15 February, 2011

chicken or the egg? which came first to Atlanta?

I love Atlanta.  At least the area that I was lucky enough to see during my trip down to the Cathedral Antiques Show & Tour of Homes.  Which, by the way is a whole different post some day.  Almost all of my favorite designers, architects, and bloggers are based out of Atlanta.  It is also home to the most amazing collection of furnishing showrooms and antique stores.  Which always makes me ask; what came first to Atlanta? The great shops and showrooms, or the amazing duo of designers and architects?  I flew down to Atlanta for the day and the Tour of homes, the last weekend in January. As it was a Sunday, when everything is closed, I wasn't able to check out all that Atlanta had to offer. So, I will be returning to make some serious observations (I would say shopping, but that would scare my better half) that I wasn't able to do this last trip.  Here is my most current list of places to go upon my return!  I think I need at least 3 days sans children to be completely inspired.  What do you think?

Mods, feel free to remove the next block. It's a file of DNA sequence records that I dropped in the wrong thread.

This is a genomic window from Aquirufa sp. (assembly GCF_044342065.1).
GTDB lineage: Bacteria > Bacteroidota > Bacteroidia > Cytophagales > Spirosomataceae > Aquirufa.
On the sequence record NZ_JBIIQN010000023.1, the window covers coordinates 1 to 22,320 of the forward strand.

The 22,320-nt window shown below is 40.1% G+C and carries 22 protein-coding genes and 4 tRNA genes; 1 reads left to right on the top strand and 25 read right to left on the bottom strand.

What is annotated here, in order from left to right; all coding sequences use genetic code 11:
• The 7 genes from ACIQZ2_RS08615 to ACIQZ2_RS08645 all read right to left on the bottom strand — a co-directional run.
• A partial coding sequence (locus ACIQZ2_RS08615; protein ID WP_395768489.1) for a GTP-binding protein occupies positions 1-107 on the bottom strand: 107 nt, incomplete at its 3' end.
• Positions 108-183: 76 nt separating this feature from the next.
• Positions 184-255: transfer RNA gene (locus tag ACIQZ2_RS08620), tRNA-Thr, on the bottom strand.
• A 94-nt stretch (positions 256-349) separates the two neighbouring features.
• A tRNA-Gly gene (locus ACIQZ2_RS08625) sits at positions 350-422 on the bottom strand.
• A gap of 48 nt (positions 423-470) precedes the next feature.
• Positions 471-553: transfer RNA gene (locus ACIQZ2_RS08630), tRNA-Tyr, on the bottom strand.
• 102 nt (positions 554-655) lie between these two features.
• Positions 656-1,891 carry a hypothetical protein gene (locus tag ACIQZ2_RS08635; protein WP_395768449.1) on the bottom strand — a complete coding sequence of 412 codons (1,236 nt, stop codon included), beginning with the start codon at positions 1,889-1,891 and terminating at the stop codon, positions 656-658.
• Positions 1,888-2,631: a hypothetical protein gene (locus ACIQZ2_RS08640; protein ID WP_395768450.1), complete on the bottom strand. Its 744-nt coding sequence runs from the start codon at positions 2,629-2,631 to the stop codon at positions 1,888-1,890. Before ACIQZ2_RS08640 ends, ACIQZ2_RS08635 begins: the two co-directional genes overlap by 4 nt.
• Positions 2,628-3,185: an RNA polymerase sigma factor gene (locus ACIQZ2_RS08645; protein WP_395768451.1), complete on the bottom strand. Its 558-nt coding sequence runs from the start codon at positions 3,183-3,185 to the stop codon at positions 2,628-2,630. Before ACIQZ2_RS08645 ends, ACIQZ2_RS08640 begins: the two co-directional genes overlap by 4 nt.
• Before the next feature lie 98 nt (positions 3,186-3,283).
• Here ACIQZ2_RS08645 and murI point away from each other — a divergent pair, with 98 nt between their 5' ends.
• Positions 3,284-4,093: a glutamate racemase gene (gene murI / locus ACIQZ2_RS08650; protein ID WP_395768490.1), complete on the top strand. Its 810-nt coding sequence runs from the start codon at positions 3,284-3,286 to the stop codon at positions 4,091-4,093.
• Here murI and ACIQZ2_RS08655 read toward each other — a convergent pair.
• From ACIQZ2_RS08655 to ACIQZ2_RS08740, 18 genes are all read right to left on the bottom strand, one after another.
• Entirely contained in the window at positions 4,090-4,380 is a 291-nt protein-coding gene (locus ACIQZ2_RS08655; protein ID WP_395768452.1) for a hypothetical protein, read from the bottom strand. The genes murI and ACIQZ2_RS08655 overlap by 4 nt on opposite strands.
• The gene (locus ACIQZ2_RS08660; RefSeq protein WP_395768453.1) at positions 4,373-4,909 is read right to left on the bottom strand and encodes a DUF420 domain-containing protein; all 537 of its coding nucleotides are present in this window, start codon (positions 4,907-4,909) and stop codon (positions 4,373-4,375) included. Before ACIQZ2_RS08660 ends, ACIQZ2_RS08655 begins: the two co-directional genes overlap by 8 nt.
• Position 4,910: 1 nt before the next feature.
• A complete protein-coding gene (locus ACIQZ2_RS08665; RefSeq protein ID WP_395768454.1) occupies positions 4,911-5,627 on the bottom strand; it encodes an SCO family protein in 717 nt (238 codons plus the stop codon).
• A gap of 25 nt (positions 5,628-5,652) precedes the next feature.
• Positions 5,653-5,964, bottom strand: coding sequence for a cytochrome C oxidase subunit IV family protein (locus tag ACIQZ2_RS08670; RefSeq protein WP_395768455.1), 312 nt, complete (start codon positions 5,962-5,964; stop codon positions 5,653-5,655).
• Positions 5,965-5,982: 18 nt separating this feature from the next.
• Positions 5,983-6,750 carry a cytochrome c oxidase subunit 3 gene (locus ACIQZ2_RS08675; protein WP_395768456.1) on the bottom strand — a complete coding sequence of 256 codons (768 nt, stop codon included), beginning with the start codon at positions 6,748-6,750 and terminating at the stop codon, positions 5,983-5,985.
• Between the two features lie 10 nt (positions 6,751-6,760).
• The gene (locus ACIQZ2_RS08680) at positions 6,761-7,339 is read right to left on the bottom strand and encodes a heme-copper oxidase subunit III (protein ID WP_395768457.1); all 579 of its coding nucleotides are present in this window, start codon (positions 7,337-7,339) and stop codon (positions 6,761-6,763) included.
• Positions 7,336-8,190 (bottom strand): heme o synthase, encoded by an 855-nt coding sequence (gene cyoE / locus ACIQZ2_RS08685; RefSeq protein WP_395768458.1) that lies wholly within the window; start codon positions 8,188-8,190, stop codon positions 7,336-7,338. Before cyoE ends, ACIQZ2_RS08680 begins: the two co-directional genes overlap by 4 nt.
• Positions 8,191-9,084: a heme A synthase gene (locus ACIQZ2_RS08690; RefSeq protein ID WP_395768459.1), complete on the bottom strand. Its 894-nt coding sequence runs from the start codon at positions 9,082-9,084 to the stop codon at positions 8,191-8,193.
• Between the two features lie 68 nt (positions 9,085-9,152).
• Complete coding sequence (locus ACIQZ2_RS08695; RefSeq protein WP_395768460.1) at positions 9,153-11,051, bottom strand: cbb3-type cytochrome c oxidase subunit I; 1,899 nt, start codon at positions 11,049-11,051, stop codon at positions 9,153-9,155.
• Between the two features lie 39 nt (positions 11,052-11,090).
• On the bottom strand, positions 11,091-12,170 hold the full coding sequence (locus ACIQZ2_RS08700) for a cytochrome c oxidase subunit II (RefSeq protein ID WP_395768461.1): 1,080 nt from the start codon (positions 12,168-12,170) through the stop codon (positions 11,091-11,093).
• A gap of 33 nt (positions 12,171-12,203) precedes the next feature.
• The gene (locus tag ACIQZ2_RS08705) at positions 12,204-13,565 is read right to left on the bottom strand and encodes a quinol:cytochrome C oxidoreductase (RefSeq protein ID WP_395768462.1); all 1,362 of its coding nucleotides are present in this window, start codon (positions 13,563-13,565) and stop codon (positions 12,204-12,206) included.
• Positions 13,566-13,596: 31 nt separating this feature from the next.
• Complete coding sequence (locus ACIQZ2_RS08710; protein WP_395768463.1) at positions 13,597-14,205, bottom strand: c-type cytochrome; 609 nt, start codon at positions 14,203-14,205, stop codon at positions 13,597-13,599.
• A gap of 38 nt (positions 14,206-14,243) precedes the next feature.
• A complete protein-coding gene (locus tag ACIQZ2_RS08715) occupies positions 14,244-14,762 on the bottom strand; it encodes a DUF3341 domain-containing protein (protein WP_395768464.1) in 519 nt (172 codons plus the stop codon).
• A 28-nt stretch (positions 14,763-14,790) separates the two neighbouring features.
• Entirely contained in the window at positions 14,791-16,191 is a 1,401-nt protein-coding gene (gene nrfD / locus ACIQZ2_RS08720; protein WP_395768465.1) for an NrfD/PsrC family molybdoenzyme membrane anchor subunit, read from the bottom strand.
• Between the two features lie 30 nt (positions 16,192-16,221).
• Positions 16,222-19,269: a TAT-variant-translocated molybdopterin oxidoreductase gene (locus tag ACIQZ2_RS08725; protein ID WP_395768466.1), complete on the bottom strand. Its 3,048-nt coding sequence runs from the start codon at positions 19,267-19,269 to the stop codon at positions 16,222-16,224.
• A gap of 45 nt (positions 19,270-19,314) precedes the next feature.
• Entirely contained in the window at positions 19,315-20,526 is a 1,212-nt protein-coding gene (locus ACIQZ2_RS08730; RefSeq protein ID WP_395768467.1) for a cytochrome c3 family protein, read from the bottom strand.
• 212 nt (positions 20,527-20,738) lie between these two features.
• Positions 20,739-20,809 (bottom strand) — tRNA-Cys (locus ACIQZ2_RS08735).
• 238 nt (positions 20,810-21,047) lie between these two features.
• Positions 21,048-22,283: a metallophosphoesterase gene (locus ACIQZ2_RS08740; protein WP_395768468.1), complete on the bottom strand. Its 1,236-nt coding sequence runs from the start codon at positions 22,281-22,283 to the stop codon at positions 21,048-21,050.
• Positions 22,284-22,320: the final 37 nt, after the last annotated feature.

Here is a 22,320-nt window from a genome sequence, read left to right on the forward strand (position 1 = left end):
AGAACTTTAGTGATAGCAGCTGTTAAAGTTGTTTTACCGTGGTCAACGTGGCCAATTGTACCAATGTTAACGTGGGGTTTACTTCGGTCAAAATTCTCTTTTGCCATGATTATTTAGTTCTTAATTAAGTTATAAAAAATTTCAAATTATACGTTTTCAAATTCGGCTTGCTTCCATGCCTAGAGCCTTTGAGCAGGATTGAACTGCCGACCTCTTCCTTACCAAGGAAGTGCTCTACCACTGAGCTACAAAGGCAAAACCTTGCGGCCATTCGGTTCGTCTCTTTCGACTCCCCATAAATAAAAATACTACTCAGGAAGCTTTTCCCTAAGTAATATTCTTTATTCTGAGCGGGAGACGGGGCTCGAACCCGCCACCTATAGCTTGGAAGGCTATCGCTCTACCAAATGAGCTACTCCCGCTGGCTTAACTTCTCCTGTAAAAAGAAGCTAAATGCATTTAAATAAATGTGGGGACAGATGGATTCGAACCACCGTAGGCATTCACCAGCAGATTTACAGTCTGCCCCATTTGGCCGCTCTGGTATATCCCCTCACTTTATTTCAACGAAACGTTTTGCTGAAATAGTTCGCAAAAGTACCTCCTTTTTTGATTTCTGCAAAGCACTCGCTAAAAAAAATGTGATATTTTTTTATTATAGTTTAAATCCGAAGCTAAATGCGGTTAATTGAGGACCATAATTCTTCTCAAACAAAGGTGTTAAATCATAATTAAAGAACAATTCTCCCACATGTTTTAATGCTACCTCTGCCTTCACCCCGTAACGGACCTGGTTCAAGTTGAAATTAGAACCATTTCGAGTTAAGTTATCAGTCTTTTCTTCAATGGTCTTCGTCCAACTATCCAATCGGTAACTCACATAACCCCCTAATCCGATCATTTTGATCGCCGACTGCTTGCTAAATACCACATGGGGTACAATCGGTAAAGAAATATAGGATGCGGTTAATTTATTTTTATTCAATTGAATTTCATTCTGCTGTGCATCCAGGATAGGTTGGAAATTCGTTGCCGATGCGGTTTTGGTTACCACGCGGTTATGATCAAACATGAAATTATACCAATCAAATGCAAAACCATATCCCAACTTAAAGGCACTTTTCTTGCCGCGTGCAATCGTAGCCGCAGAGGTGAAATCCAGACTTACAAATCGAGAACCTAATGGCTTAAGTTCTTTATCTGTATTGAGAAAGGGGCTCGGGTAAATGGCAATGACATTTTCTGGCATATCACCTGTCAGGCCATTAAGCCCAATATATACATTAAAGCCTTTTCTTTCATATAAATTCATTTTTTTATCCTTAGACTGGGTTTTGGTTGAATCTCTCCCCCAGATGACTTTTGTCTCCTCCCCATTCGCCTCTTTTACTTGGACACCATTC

Places to inspire any lover of design or beauty in Atlanta
(Thanks to Holly, from Things That Inspire, for her wonderful suggestions to get me started!)
ADAC (Atlanta Decorative Arts Center)
Galleries of Peachtree Hills
The Stalls
Bungalow Classic
Urban Electric Company
Linda Horsley Antiques
Mrs. Howard
Max and Company
Scotts Antique Market
Lovetrain Antiques
South of Market
A. Tyner
Atlanta History Center - Swan House, 1920's, Philip Shutze; architect
Driving Tour through Buckhead, again.
Dine at Abbatoir
Dine at Miller Union
Go back to Corner Bakery Cafe for more crunchy, honey banana oatmeal!
Stay at Westin Peachtree Plaza -  the Western Hemisphere’s largest.

Also check out these websites for fun facts about Atlanta.
http://www.atlanta.net/50fun/  Atlanta.net

Please feel free to send me any additional names of places that I might enjoy! 

P.S. In answer to my own question about which came first.  ADAC and AmericasMart have been in Atlanta since the early 1960's, essentially the heart of the Southeastern interior design trade.  And since Hartsfield-Jackson Atlanta International Airport provides access to 80% of the U.S. population within two hours, this makes it an ideal spot for the design trade and the abundance of extrememly talented designers and architects. There is also no denying that a southerner's love of home and entertaining plays a huge part of all that is the Atlanta design world.  They didn't coin the phrase "Southern Hospitality" for just any reason.


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